“Our goal is to educate and guide patients through their entire journey with a brain tumor, so they can make the best decisions regarding their care,” says Frances Chow, MD, a neuro-oncologist at Keck Medicine.
Every patient case is studied at a weekly meeting where an expert panel makes sure that clinicians from each discipline are providing as much help to the patient as possible.
The center’s size is an asset; it includes around 70 members from across the spectrum of disciplines. As part of Keck Medicine, including USC Norris Comprehensive Cancer Center, USC BTC also includes faculty from across the University of Southern California and staff from Children’s Hospital Los Angeles and the California Institute of Technology in Pasadena.
This gives clinicians access to tools like a specialized MRI at the USC Mark and Mary Stevens Neuroimaging and Informatics Institute, to obtain the most advanced diagnostics and other services for patients.
Because Keck Medicine is located in Southern California, USC BTC is uniquely positioned to treat some of the most complex cases from across the region. This in turn prepares team members for the next case, no matter how rare or complicated.
For Dr. Zada, who is a professor of neurological surgery at the Keck School of Medicine of USC, brain tumor treatments have progressed significantly since he first started practicing, including more minimally invasive approaches and blue light technology to better see tumors and protect the brain during surgery.
“The most significant changes have, and will, come from the newest targeted drugs and precision tools that are being developed, to fighting off tumors using the body’s own immune system,” Dr. Zada says.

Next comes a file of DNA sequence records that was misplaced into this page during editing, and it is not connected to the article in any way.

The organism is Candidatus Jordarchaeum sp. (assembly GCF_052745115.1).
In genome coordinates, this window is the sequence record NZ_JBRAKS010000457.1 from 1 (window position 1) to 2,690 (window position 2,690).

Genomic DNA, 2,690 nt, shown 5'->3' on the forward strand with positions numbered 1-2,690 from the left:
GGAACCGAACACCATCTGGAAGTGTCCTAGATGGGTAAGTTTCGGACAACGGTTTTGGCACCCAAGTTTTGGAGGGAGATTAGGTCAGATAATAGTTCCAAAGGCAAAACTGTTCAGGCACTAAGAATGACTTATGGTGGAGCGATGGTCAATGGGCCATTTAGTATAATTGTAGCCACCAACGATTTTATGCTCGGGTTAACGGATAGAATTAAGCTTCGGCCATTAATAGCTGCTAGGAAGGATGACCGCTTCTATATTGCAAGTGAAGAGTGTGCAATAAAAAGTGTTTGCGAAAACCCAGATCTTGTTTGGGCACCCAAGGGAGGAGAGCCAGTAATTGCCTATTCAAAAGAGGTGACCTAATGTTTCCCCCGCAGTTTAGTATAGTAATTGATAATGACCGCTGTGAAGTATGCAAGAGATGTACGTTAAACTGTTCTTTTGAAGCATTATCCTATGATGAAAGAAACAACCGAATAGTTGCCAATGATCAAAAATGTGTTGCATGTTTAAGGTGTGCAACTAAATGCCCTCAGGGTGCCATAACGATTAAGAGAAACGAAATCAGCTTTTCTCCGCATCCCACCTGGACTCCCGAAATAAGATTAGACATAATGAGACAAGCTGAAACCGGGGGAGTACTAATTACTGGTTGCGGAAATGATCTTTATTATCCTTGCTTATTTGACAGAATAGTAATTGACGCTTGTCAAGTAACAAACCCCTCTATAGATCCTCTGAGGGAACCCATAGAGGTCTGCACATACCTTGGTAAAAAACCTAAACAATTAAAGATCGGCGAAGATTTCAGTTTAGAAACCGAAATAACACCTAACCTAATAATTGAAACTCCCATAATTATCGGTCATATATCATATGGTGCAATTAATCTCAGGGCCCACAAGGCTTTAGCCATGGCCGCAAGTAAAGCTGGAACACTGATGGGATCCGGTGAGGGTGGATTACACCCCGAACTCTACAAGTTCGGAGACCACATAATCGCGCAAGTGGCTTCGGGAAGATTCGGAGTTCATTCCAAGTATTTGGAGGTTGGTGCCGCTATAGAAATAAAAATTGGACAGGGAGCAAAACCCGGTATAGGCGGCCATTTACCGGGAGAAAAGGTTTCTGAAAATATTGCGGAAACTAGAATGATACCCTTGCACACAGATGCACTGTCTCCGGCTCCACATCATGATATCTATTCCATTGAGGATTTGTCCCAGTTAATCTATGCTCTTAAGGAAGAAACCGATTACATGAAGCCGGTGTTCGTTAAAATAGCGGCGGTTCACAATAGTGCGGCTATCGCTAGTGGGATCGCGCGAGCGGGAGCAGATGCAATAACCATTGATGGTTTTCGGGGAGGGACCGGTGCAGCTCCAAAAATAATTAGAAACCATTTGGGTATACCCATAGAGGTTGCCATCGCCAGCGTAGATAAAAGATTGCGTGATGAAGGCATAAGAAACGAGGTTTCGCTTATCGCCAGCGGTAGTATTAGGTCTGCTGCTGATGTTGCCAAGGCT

The clinical trial portfolio at the USC BTC has recently expanded with an enhanced focus on developing treatments for higher efficacy and fewer side effects, like a mechanism to deliver medicine intranasally into the brain.
“We come together not only to treat patients, but to advance care and provide the latest research that dovetails with that care,” Dr. Zada says.
Gabriel Zada, MD
Just like other hospitals worldwide, USC Verdugo Hills Hospital faced a new challenge in its emergency department as the pandemic brought patients suffering from COVID-19 through its doors. In response, the department developed special measures to protect the health of all patients and staff during the pandemic and beyond.
David A. Tashman, MD, medical director of the Emergency Department, says many of the precautions that began with COVID-19 will become permanent to help prevent the spread of other illnesses.
“This is likely to include mask-wearing for all staff encountering patients, temperature screening for everyone entering the building, and keeping possibly contagious patients separate from others,” he says.
Today, the changes are evident when both patients and staff arrive.
“They all go to the main entrance, are screened for possible COVID-19 symptoms and are given a mask in what used to be the waiting room and is now our indoor ‘tent,’” explains Tashman, who is an associate professor of clinical emergency medicine at the Keck School of Medicine of USC. “If we think they may have COVID-19, they are tested, stay in the tent, and have a telehealth consultation. If not, patients go to a non-COVID area for treatment.
He says USC-VHH was one of the first hospitals to introduce this in-house telehealth option during the pandemic. Soon, staff from other hospitals came to see how patients can be assessed by an emergency room physician via computer monitor.